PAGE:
In those days a handshake was enough. In those days, Erik the Dane, newly arrived in Montemerano, would challenge the local countrymen to “morra” (“flashing fingers”) and deep in the night would entwine his fingers, reddened by the blows, with those of his adversaries: “Deal”, they would say, looking each other in the eye, heedless of the fact that after so many drinks, this was a task for a crack marksman. “Deal”, and Erik the foreigner slept easy in the certainty that next day Cignale, Toncausci, Tascapane, Calzafina and all the other winegrowers in question would bring over their grapes as agreed. The agreed weight, at the agreed price. Deal – Erik would make good wines from those grapes.
Cignale, Calzafina, Erik the Dane, games of “morra” in the cellars, handshakes worth a contract: these are not characters and settings from a medieval novella or 19th century novel, but part of a real history, the history of the day before yesterday – the late Seventies, not so far in the past. And yet it feels like a hundred years ago. And in the meantime, up until Two Thousand, a miraculous economic downpour: the Maremma “vinaccio” (poor wine) was transformed into red gold. A river in full flow, and crowds on its banks ready to pan for it. The miracle of Morellino di Scansano, a young DOC out to conquer the international markets, a powerful magnet for investments and billionaire investors who, in just over fifteen years, changed the income and habits of this little ancient world, if not its face. Manna for a land starved of development; the end of an era for those early pioneers, who replaced honest hands and understanding looks with signatures and official documents, who preferred account books and marketing strategies to games of “morra”.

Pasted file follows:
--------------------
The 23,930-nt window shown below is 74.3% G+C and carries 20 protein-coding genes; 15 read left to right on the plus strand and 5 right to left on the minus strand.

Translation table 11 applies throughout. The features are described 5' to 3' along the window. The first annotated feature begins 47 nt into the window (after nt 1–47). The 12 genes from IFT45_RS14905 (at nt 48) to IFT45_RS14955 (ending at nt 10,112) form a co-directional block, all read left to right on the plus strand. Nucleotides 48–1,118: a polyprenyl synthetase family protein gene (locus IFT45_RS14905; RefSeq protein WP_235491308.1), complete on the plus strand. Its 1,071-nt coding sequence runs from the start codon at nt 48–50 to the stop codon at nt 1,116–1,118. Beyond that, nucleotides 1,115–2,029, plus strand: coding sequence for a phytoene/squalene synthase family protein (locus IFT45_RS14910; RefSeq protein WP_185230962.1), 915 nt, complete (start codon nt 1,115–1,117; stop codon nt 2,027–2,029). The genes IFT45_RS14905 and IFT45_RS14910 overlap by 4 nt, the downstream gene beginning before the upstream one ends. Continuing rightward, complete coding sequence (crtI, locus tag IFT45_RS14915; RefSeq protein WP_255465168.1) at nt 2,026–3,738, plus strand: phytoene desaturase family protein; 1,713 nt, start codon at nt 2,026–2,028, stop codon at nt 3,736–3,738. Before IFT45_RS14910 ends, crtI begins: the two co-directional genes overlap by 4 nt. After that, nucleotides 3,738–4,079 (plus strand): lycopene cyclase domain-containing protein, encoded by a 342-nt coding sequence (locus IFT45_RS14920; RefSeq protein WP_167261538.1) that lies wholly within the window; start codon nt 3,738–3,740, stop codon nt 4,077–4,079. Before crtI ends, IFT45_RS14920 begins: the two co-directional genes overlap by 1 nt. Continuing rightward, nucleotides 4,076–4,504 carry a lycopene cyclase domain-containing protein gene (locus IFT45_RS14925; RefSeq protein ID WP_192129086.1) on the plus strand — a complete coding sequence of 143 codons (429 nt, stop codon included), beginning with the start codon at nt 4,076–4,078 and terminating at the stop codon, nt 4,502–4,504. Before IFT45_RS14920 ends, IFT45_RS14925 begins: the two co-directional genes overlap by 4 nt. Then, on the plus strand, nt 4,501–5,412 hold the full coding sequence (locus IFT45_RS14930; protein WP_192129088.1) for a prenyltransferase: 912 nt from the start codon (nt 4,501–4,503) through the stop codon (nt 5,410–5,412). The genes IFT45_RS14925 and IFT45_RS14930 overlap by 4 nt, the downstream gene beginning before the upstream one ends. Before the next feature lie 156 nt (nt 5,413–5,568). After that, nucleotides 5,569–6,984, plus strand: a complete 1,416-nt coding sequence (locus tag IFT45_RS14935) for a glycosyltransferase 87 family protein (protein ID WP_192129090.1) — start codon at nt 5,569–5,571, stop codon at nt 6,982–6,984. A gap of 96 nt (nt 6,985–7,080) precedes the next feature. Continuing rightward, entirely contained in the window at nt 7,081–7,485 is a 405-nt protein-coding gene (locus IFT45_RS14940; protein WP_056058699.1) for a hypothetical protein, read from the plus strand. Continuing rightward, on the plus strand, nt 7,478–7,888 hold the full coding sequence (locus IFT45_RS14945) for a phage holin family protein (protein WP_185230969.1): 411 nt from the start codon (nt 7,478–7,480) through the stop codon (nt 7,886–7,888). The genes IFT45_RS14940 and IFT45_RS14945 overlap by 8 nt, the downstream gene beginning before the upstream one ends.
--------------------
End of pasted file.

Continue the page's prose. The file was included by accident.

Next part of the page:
This is Erik’s greatest regret. Erik Banti: Danish mother, Tuscan father, shaped for the world in Rome and in the spirit by the hills of Montepulciano, born again in the vineyards of Montemerano, resident for business reasons in Scansano, at least half his heart lost to the sunny shores of Spain, citizen of the five continents, who left the castle of Isola Farnese to make his home today – between flights – in a motorhome in Sutri. A nomadic spirit with strong roots, speckled with real nobility. A pilgrim gentleman, a playboy of life, who has flirted with a thousand experiences, many women and countless countries, but proudly claims his paternal right: the miracle of Morellino di Scansano, fruit of his long and passionate embrace with the Maremma land. Because everyone agrees on one point – friends and denigrators, hagiographers and objective experts, amateurs and connoisseurs: the “mater certa” of Morellino may be the Maremma, but the father of its success is Erik Banti.